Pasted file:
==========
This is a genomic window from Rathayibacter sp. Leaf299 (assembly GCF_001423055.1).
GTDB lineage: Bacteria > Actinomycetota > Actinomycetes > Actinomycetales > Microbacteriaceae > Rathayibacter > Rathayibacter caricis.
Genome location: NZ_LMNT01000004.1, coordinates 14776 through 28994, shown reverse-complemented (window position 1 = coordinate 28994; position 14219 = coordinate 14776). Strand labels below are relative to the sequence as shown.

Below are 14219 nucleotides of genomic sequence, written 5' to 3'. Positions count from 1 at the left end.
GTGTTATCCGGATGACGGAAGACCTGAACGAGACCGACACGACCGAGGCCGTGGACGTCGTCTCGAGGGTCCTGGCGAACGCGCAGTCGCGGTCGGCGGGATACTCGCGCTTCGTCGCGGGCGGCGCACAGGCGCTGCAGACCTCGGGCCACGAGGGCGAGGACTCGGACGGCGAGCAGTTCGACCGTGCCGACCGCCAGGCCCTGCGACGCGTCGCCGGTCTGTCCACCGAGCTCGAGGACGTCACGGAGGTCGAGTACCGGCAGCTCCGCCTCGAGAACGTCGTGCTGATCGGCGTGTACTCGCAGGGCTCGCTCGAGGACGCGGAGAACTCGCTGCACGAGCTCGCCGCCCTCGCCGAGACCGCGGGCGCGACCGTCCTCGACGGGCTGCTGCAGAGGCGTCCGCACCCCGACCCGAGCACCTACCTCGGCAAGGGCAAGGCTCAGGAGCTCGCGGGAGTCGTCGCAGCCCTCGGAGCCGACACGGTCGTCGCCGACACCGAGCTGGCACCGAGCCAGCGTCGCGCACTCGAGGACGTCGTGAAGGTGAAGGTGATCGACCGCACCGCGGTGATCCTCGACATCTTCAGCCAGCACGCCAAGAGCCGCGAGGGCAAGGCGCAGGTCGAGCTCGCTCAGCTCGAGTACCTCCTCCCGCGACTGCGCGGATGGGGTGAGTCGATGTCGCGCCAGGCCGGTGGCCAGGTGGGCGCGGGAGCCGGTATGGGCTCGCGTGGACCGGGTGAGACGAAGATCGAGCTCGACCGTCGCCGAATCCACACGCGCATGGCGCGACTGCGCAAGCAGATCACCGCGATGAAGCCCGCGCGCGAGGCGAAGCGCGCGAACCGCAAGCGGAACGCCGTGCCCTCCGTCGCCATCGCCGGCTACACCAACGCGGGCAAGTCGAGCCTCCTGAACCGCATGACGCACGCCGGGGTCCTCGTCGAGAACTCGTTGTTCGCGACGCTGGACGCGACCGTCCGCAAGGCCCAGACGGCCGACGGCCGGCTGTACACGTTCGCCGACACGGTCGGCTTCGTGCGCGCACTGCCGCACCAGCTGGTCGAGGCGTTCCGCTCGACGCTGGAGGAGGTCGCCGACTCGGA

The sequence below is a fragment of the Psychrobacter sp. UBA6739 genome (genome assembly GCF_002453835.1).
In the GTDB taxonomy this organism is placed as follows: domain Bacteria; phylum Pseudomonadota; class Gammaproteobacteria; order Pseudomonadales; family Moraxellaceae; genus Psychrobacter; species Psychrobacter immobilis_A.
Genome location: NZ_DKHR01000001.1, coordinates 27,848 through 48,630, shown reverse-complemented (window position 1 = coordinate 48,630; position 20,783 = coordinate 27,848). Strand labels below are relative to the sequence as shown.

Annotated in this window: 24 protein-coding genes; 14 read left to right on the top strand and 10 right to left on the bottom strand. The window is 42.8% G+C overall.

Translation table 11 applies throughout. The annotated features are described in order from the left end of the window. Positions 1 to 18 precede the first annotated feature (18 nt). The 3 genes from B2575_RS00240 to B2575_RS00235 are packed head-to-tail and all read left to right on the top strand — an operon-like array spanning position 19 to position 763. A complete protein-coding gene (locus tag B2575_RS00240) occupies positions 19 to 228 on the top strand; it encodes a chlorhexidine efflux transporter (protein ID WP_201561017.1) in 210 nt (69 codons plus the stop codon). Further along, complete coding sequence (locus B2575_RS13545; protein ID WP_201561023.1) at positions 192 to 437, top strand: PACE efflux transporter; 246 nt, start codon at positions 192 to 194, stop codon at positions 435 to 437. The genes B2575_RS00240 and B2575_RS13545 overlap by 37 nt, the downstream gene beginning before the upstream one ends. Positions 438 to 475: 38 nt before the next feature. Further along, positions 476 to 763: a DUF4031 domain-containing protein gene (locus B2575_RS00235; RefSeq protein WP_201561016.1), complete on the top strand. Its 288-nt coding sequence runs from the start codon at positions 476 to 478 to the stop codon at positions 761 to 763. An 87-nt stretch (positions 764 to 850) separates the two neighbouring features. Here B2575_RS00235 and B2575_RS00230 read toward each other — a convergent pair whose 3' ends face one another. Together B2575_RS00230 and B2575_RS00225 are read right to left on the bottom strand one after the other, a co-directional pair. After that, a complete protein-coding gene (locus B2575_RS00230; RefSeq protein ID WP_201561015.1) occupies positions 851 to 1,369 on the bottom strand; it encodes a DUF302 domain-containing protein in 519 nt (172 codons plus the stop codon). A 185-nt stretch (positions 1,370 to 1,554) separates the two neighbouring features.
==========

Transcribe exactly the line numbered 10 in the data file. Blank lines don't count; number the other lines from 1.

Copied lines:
Translation table 11 applies throughout. The annotated features are described in order from the left end of the window. Positions 1 to 18 precede the first annotated feature (18 nt). The 3 genes from B2575_RS00240 to B2575_RS00235 are packed head-to-tail and all read left to right on the top strand — an operon-like array spanning position 19 to position 763. A complete protein-coding gene (locus tag B2575_RS00240) occupies positions 19 to 228 on the top strand; it encodes a chlorhexidine efflux transporter (protein ID WP_201561017.1) in 210 nt (69 codons plus the stop codon). Further along, complete coding sequence (locus B2575_RS13545; protein ID WP_201561023.1) at positions 192 to 437, top strand: PACE efflux transporter; 246 nt, start codon at positions 192 to 194, stop codon at positions 435 to 437. The genes B2575_RS00240 and B2575_RS13545 overlap by 37 nt, the downstream gene beginning before the upstream one ends. Positions 438 to 475: 38 nt before the next feature. Further along, positions 476 to 763: a DUF4031 domain-containing protein gene (locus B2575_RS00235; RefSeq protein WP_201561016.1), complete on the top strand. Its 288-nt coding sequence runs from the start codon at positions 476 to 478 to the stop codon at positions 761 to 763. An 87-nt stretch (positions 764 to 850) separates the two neighbouring features. Here B2575_RS00235 and B2575_RS00230 read toward each other — a convergent pair whose 3' ends face one another. Together B2575_RS00230 and B2575_RS00225 are read right to left on the bottom strand one after the other, a co-directional pair. After that, a complete protein-coding gene (locus B2575_RS00230; RefSeq protein ID WP_201561015.1) occupies positions 851 to 1,369 on the bottom strand; it encodes a DUF302 domain-containing protein in 519 nt (172 codons plus the stop codon). A 185-nt stretch (positions 1,370 to 1,554) separates the two neighbouring features.